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    safely shooting an annular eclipse...
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    i'll be in prime viewing area for the annular eclipse this sunday and i'd like to shoot it....safely. my plan was to shoot a landscape style timelapse of the eclipse through sunset, i dont have the equipment to shoot only the eclipse in a tight frame. however i only recently discovered that annulars can damage your camera. my feeling says the eclipse will only damage the camera if your shooting with a big tele pointed directly at the sun. since landscape style timelapses of sunsets are shot all the time, i figure how can an annular eclipse be any worse. but these articles ive read are saying the suns rays are "concentrated"....towards earth im assuming?? i dont know much about shooting the the sun and how strong light would damage the sensor, so im curious whether its safe to shoot the eclipse at a wide frame?

    -chris


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    I know people do sun shots all the time with success, but it seems like risky business to me.

    Do an experiment this evening at the same time as the eclipse tomorrow. Assuming you have a camera with removeable lens, take the lens off the camera. Aim the lens at the sun and focus the image on your hand. See how hot it gets. If you can't stand it, your sensor can't either. In fact the threshold of pain is quite a bit higher than what is tolerable by electronics. So if it feels like it is getting warmer than is comfortable, don't do it. If it only feels warm, it is likely safe.

    You can shoot through an arc welding helmet; not torch welding glasses (which are similar to sun glasses).

    To me, its just not worth it unless you know what you are doing. Enjoy the eclipse and leave the lens cap on.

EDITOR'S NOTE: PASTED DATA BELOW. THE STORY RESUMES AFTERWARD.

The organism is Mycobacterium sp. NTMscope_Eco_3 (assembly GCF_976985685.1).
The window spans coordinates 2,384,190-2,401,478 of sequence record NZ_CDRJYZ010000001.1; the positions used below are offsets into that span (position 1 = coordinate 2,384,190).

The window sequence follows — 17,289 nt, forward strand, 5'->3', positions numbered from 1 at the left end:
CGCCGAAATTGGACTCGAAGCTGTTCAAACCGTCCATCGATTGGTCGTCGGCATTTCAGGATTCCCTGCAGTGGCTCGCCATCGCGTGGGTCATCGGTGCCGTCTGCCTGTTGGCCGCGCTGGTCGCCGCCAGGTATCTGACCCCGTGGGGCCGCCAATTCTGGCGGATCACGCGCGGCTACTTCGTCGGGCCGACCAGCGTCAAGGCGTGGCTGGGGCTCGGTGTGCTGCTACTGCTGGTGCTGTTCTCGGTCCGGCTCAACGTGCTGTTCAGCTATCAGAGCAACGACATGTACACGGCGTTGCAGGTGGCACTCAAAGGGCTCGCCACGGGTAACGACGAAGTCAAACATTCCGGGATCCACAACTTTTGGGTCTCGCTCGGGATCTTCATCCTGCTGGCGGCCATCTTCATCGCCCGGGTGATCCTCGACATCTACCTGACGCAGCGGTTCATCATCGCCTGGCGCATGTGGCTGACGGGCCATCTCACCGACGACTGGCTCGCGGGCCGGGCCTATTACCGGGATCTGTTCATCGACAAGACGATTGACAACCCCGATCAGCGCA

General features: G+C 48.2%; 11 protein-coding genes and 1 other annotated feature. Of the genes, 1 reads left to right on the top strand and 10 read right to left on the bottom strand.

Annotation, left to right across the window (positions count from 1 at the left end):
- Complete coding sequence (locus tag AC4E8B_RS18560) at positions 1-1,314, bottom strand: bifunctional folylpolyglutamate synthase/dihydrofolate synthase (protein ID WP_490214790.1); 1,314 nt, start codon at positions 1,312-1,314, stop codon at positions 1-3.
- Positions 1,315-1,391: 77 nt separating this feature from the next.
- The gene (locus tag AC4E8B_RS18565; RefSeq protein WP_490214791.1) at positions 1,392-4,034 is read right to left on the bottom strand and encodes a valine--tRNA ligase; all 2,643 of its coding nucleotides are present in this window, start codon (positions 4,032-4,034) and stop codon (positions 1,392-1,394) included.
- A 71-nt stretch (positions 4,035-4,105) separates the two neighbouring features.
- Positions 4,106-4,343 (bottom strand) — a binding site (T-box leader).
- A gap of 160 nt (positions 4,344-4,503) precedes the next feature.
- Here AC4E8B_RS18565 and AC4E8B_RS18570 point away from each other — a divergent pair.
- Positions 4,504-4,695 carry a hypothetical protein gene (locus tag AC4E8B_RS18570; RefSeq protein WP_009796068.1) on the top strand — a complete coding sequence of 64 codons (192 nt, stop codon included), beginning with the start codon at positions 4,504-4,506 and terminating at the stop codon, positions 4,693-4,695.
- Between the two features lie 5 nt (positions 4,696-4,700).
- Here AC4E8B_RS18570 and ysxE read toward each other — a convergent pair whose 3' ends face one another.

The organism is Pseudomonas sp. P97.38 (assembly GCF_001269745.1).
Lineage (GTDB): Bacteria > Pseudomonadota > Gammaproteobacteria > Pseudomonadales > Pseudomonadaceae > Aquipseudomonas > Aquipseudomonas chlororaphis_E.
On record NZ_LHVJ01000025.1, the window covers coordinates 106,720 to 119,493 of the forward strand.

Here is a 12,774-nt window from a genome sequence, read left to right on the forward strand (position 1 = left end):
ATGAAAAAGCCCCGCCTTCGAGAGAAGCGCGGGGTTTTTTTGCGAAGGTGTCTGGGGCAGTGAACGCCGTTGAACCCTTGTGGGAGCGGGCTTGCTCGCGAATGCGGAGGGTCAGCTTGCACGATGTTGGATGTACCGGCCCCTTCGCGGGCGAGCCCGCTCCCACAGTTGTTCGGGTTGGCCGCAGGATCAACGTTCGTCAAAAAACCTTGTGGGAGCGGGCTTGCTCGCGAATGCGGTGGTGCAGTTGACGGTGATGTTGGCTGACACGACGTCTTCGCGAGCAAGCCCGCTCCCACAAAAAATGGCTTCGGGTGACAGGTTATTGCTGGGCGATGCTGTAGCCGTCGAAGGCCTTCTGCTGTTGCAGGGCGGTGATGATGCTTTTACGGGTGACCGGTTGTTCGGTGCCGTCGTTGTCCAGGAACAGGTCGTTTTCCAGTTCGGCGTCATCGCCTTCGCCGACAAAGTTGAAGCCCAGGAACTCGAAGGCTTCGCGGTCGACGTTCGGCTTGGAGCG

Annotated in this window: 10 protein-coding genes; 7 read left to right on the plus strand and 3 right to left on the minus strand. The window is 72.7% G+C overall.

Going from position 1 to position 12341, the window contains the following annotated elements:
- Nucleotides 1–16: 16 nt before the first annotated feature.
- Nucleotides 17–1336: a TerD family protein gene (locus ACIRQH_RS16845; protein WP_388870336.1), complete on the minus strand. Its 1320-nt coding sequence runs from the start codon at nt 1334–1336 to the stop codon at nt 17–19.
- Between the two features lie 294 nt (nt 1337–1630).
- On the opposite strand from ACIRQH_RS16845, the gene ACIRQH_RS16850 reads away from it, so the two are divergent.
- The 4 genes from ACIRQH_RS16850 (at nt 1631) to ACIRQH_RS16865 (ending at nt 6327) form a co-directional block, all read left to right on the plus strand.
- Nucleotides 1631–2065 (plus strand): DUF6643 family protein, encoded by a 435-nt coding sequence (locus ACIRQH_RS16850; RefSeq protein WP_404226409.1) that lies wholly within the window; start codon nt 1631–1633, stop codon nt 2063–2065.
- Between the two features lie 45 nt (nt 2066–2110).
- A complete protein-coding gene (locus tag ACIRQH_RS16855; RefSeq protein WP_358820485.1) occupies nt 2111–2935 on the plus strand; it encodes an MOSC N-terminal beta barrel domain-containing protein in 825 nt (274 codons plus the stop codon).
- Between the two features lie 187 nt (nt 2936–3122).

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    Senior Member AtticusLake's Avatar
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    Solar viewing filters can easily be purchased online. I would strongly recommend putting one in front of your face, and then worry about the camera....

    Bear in mind that since this is an annular eclipse, the full intensity of the Sun will be visible at all times during this eclipse, so looking at it (or pointing your camera at it) without protection, during any part of the eclipse, will likely cause harm.

    OTOH, as you correctly point out, people shoot wide-angle landscape sunsets all the time. One thing for sure is that the Sun is NOT any more intense during an eclipse than at any other time. People talking about the suns rays being "concentrated" are talking complete garbage -- there is no concentration. All that happens is that part of the Sun is blocked out, that's it. The reason there are more eye injuries during an eclipse is simply that more people are looking at the Sun then.

    BTW, Fred Espenak is the go-to guy for good eclipse information. Check out his information on eclipse photography here:

    http://eclipse.gsfc.nasa.gov/SEhelp/eclipsePhoto.html



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    #4
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    Inexpensive solar filters are made from aluminized mylar. See if you can locate some of that. It's optically very flat so I wouldn't worry about distortion like you sometimes encounter with #14 welders glass.


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